Green Lake property owners seek safety and quiet on the water
WILLMAR -- It doesn't matter if it's a Wednesday or a Saturday, but on any hot, sunny summer day there can be 15, 150 or 250 boats anchored in a small area off the shore of Green Lake.
Along with the congregation of boats, rafts and people wading and swimming in waist-deep water, come loud music, laughing, talking and some beer drinking. It's a lot of fun for those in the flotilla who are partying in the water. But some homeowners, who have a large group of strangers whooping it up at the end of their dock, feel trapped, abused and unable to use the lake they pay a lot of money to live on. On the Fourth of July, one homeowner reportedly asked a large group of boaters in front of his property to move to the side so that a grandchild could take a personal watercraft out to the lake.
The homeowner was verbally berated and accused of being a "rich person" who's trying to prevent others from using the lake, said Ron Schneider, who relayed the story to the Kandiyohi County Board of Commissioners on Tuesday.
Green Lake property owners don't want to be perceived as people who want the lake "to ourselves," said Schneider.
But the growing crowd of boats congregating in small areas, and fast boats that go too close to swimming areas, creates "a potential for harm," said Schneider, who presented the commissioners with a request to establish a 300-foot quiet zone around the lake.
Using buoys to mark off a 300-foot area from the shore for the 12 miles around the lake would give homeowners some safe space in the water where boats couldn't be anchored or go faster than 5 mph, he said.
He estimates it would restrict about 7 percent of the lake's water surface from public use.
"It won't be as intrusive as you might think at first blush," Schneider told the commissioners.
He said 600 buoys with solar-powered lights could be placed around the lake to establish a uniform no-wake zone for nearly the entire 12 miles.
Creating a quiet zone would preserve 7 percent of the lake for kids, kayaking, swimming and other non-motorized activities, and "93 percent would be preserved for people with fast boats," said Sandy Ehlers during the board meeting.
She told the commissioners that her physically challenged husband no longer feels safe swimming in the lake because of boats that come too close and too fast to the shore.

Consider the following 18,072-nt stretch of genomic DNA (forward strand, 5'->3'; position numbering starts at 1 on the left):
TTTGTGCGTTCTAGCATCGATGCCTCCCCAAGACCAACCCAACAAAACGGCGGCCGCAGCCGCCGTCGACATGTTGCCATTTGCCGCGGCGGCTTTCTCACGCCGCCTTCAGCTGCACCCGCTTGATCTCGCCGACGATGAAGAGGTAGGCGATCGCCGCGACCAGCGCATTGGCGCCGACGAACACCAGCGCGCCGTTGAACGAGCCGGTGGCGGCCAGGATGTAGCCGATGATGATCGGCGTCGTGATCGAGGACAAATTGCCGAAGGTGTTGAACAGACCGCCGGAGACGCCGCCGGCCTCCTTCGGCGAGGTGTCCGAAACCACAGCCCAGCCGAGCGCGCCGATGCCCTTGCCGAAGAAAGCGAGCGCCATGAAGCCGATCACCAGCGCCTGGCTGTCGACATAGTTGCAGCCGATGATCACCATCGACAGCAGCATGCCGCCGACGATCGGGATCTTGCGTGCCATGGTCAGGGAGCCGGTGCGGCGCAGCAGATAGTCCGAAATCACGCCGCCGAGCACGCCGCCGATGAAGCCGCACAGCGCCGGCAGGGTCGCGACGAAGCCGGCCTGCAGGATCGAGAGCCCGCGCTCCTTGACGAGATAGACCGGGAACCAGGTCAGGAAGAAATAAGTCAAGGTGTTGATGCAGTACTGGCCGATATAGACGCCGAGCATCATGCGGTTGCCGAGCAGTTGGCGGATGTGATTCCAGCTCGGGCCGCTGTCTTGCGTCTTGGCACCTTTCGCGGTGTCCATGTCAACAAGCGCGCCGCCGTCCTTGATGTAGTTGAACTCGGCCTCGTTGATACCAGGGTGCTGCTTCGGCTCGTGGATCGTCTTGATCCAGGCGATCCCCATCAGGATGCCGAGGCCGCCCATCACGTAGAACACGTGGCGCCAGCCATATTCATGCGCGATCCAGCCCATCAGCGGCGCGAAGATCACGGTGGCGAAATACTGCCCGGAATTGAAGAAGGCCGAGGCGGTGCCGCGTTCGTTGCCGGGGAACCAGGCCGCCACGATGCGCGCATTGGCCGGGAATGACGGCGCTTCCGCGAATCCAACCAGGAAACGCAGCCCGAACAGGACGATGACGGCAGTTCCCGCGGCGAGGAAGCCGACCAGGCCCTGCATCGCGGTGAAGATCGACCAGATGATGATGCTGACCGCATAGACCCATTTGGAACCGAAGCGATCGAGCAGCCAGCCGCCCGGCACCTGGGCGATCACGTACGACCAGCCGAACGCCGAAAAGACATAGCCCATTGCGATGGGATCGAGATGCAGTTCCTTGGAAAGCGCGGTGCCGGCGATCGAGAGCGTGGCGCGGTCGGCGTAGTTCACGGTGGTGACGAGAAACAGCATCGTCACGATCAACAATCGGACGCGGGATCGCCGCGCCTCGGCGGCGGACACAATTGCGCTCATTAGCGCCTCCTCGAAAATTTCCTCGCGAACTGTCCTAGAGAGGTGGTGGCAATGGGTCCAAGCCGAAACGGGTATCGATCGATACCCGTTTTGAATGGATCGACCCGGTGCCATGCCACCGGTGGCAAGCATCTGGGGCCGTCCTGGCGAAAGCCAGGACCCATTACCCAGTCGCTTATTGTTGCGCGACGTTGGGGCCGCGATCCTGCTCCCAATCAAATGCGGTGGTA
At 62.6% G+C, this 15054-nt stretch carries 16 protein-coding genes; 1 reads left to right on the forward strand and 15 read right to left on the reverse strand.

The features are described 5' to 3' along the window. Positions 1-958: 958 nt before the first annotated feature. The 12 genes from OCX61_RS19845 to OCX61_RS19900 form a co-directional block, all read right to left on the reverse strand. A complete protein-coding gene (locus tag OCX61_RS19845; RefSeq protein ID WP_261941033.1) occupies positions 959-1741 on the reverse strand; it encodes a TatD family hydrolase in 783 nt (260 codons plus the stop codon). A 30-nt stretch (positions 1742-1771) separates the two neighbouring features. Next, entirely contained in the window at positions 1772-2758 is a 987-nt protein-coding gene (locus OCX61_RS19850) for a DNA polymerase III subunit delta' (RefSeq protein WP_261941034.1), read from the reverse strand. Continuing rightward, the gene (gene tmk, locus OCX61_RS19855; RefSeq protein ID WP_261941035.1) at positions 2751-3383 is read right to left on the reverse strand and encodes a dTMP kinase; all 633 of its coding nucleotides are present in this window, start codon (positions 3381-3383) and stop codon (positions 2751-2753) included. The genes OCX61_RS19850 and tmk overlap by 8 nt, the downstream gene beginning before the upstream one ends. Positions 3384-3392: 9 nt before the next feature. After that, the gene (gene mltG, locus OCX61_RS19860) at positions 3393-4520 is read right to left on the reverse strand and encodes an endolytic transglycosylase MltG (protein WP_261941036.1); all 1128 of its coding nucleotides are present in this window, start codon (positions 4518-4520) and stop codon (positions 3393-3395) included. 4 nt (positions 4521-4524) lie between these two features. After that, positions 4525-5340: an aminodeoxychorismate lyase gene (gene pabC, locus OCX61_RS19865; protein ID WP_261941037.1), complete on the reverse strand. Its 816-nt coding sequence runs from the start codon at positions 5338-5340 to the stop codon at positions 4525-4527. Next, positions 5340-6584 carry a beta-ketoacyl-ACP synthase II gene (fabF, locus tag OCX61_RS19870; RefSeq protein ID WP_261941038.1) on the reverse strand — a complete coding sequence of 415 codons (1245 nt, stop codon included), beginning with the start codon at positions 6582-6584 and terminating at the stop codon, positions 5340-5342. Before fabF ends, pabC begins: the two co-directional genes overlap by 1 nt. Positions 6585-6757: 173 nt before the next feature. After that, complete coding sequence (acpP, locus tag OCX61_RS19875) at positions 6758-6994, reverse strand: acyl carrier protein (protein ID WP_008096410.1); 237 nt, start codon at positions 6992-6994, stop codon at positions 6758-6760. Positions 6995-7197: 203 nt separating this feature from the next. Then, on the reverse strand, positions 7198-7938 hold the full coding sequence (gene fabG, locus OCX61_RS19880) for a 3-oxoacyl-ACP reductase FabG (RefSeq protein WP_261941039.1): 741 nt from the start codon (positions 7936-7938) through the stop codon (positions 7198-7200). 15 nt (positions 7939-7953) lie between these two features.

Similar zones have been established on popular lakes in the metro area, she said.
Currently, homeowners are allowed to mark with buoys a designated swimming area in front of their property that does not exceed 2,500 square feet and does not extend into the navigational part of the lake, said Sheriff Dan Hartog, in a later interview.
While personal watercraft, or jet skis, cannot come closer than 150 feet to a dock, boats are not prohibited from coming closer and can legally be run or anchored at the end of another person's dock as long as they're not being driven carelessly, he said.
"It's public water," said Hartog, adding that there's not a lot law enforcement can legally do to prevent boats from congregating in one spot. Officers can and do ask people to tone down the noise, he said, but budget cuts this year have eliminated a half-time deputy who last year was dedicated to patrolling lakes.
Ann Latham, whose property is close to a popular spot, said the music was so loud on the lake one day that the windows on her house were rattling.
Ehlers said Green Lake residents pay nearly 10 percent of the property taxes in Kandiyohi County and "have a right to swim" in the lake.
Being allowed to create a safe ring around the outer edge of the lake is "reasonable, it's fair and it's a win-win for everybody," said Ehlers.
Schneider, an attorney, said he understands that freedom of assembly and free speech will make it difficult to craft an ordinance that will be enforceable. Nevertheless, he asked the commissioners to take on the task.
While not at all eager to embrace the 300-foot quiet zone, Chairman Dennis Peterson said something needs to be done to address the large number of boats that congregate on the lake.
"Unless you've seen it, you would not believe it," said Peterson. "It's a bad situation."
The commissioners agreed to form a committee with representatives from various entities, like the Department of Natural Resources, lake residents, county commissioners and law enforcement.